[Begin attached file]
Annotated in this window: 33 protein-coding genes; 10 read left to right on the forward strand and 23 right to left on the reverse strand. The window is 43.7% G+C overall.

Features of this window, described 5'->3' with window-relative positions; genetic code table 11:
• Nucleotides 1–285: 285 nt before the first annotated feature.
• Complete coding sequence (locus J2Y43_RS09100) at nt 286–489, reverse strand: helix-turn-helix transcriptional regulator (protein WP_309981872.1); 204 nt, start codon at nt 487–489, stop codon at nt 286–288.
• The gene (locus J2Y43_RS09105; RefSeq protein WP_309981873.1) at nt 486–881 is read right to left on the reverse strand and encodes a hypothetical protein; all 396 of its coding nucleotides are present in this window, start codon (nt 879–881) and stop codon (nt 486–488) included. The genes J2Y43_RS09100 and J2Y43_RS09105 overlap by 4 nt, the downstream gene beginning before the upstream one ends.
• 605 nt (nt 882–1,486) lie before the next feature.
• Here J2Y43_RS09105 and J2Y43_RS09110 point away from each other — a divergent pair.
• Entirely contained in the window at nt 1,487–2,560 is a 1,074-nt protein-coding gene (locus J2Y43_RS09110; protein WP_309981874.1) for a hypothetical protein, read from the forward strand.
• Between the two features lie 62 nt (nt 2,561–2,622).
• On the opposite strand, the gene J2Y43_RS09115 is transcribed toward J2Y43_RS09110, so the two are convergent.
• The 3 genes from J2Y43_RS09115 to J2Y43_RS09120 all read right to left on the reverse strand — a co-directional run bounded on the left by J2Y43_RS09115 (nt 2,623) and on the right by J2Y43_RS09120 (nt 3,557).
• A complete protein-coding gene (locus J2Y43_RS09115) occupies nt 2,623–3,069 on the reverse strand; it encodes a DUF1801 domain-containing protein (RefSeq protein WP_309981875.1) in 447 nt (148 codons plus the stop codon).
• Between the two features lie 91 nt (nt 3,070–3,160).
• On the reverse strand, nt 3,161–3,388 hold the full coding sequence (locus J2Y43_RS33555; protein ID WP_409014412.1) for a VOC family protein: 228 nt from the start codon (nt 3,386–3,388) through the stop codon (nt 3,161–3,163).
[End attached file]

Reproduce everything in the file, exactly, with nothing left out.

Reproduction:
Annotated in this window: 33 protein-coding genes; 10 read left to right on the forward strand and 23 right to left on the reverse strand. The window is 43.7% G+C overall.

Features of this window, described 5'->3' with window-relative positions; genetic code table 11:
• Nucleotides 1–285: 285 nt before the first annotated feature.
• Complete coding sequence (locus J2Y43_RS09100) at nt 286–489, reverse strand: helix-turn-helix transcriptional regulator (protein WP_309981872.1); 204 nt, start codon at nt 487–489, stop codon at nt 286–288.
• The gene (locus J2Y43_RS09105; RefSeq protein WP_309981873.1) at nt 486–881 is read right to left on the reverse strand and encodes a hypothetical protein; all 396 of its coding nucleotides are present in this window, start codon (nt 879–881) and stop codon (nt 486–488) included. The genes J2Y43_RS09100 and J2Y43_RS09105 overlap by 4 nt, the downstream gene beginning before the upstream one ends.
• 605 nt (nt 882–1,486) lie before the next feature.
• Here J2Y43_RS09105 and J2Y43_RS09110 point away from each other — a divergent pair.
• Entirely contained in the window at nt 1,487–2,560 is a 1,074-nt protein-coding gene (locus J2Y43_RS09110; protein WP_309981874.1) for a hypothetical protein, read from the forward strand.
• Between the two features lie 62 nt (nt 2,561–2,622).
• On the opposite strand, the gene J2Y43_RS09115 is transcribed toward J2Y43_RS09110, so the two are convergent.
• The 3 genes from J2Y43_RS09115 to J2Y43_RS09120 all read right to left on the reverse strand — a co-directional run bounded on the left by J2Y43_RS09115 (nt 2,623) and on the right by J2Y43_RS09120 (nt 3,557).
• A complete protein-coding gene (locus J2Y43_RS09115) occupies nt 2,623–3,069 on the reverse strand; it encodes a DUF1801 domain-containing protein (RefSeq protein WP_309981875.1) in 447 nt (148 codons plus the stop codon).
• Between the two features lie 91 nt (nt 3,070–3,160).
• On the reverse strand, nt 3,161–3,388 hold the full coding sequence (locus J2Y43_RS33555; protein ID WP_409014412.1) for a VOC family protein: 228 nt from the start codon (nt 3,386–3,388) through the stop codon (nt 3,161–3,163).